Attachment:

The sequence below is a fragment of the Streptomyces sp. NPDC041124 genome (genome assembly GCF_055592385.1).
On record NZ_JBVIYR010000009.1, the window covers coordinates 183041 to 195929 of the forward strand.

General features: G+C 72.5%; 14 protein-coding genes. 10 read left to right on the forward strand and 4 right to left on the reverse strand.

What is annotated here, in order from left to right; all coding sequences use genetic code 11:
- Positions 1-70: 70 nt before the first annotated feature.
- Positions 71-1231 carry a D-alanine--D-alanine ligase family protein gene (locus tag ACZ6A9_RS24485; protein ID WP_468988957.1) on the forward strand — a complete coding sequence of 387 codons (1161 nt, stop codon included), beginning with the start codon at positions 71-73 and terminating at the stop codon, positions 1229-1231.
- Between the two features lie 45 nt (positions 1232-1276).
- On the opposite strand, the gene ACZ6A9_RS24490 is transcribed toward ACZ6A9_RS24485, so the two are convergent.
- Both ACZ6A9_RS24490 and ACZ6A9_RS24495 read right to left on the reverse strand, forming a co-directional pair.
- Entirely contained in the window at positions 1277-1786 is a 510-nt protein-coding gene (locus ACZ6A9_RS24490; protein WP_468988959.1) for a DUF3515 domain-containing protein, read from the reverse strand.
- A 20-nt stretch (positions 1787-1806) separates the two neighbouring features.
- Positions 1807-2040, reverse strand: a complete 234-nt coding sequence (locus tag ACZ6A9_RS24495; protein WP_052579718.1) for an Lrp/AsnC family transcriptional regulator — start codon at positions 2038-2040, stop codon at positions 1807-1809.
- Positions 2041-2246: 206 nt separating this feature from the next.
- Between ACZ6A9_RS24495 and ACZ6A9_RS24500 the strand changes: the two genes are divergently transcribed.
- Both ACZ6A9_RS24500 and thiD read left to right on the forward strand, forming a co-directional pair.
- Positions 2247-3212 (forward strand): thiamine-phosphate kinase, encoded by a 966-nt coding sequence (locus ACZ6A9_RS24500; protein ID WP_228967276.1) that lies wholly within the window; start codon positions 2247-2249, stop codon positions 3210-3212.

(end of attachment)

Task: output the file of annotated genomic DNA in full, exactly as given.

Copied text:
The sequence below is a fragment of the Streptomyces sp. NPDC041124 genome (genome assembly GCF_055592385.1).
On record NZ_JBVIYR010000009.1, the window covers coordinates 183041 to 195929 of the forward strand.

General features: G+C 72.5%; 14 protein-coding genes. 10 read left to right on the forward strand and 4 right to left on the reverse strand.

What is annotated here, in order from left to right; all coding sequences use genetic code 11:
- Positions 1-70: 70 nt before the first annotated feature.
- Positions 71-1231 carry a D-alanine--D-alanine ligase family protein gene (locus tag ACZ6A9_RS24485; protein ID WP_468988957.1) on the forward strand — a complete coding sequence of 387 codons (1161 nt, stop codon included), beginning with the start codon at positions 71-73 and terminating at the stop codon, positions 1229-1231.
- Between the two features lie 45 nt (positions 1232-1276).
- On the opposite strand, the gene ACZ6A9_RS24490 is transcribed toward ACZ6A9_RS24485, so the two are convergent.
- Both ACZ6A9_RS24490 and ACZ6A9_RS24495 read right to left on the reverse strand, forming a co-directional pair.
- Entirely contained in the window at positions 1277-1786 is a 510-nt protein-coding gene (locus ACZ6A9_RS24490; protein WP_468988959.1) for a DUF3515 domain-containing protein, read from the reverse strand.
- A 20-nt stretch (positions 1787-1806) separates the two neighbouring features.
- Positions 1807-2040, reverse strand: a complete 234-nt coding sequence (locus tag ACZ6A9_RS24495; protein WP_052579718.1) for an Lrp/AsnC family transcriptional regulator — start codon at positions 2038-2040, stop codon at positions 1807-1809.
- Positions 2041-2246: 206 nt separating this feature from the next.
- Between ACZ6A9_RS24495 and ACZ6A9_RS24500 the strand changes: the two genes are divergently transcribed.
- Both ACZ6A9_RS24500 and thiD read left to right on the forward strand, forming a co-directional pair.
- Positions 2247-3212 (forward strand): thiamine-phosphate kinase, encoded by a 966-nt coding sequence (locus ACZ6A9_RS24500; protein ID WP_228967276.1) that lies wholly within the window; start codon positions 2247-2249, stop codon positions 3210-3212.